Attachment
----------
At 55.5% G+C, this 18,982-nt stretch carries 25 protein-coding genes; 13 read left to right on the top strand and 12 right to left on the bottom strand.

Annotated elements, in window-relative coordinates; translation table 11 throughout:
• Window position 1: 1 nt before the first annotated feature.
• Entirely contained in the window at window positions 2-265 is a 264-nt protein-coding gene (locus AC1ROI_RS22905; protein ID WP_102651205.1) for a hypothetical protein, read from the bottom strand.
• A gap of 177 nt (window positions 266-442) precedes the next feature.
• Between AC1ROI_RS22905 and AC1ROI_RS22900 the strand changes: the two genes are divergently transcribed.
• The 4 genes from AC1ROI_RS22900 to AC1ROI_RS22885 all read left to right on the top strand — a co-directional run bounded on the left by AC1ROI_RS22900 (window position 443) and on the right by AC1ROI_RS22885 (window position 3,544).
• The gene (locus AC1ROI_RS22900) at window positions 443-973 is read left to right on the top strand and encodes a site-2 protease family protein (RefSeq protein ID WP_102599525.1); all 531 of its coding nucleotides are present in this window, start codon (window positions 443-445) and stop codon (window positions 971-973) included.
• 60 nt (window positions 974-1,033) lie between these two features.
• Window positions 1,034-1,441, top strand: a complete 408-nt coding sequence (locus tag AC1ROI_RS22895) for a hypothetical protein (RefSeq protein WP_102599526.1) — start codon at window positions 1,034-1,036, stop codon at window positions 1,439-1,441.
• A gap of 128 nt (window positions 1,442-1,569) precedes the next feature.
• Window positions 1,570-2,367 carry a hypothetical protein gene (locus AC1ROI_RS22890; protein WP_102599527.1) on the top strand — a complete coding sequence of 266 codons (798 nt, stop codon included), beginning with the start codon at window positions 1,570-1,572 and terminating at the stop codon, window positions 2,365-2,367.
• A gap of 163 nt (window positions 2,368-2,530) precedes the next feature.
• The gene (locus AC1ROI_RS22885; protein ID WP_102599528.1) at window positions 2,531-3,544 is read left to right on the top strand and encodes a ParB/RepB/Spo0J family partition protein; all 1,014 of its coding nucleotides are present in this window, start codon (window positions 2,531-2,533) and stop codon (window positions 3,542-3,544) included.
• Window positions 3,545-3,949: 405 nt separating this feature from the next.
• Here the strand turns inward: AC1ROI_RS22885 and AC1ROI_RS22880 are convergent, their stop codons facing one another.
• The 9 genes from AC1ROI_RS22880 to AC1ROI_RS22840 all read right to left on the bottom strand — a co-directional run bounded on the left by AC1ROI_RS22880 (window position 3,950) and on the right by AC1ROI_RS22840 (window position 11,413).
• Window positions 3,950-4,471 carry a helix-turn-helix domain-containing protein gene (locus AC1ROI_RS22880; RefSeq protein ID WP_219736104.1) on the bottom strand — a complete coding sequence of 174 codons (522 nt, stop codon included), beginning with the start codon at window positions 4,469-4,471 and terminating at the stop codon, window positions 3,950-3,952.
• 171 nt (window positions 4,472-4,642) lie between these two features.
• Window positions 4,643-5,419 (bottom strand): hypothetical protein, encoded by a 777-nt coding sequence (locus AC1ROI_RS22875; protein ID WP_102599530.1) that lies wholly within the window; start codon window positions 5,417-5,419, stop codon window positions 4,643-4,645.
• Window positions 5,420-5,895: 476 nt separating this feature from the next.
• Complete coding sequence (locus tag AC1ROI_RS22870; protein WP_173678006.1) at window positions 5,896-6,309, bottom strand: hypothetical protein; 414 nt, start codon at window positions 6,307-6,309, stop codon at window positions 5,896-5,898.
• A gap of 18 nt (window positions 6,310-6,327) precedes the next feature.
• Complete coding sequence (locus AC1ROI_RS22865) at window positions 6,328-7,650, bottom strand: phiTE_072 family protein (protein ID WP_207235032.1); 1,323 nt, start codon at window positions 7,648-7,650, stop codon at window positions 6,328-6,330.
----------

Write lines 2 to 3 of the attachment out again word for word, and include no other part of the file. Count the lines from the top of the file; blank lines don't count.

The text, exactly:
Annotated elements, in window-relative coordinates; translation table 11 throughout:
• Window position 1: 1 nt before the first annotated feature.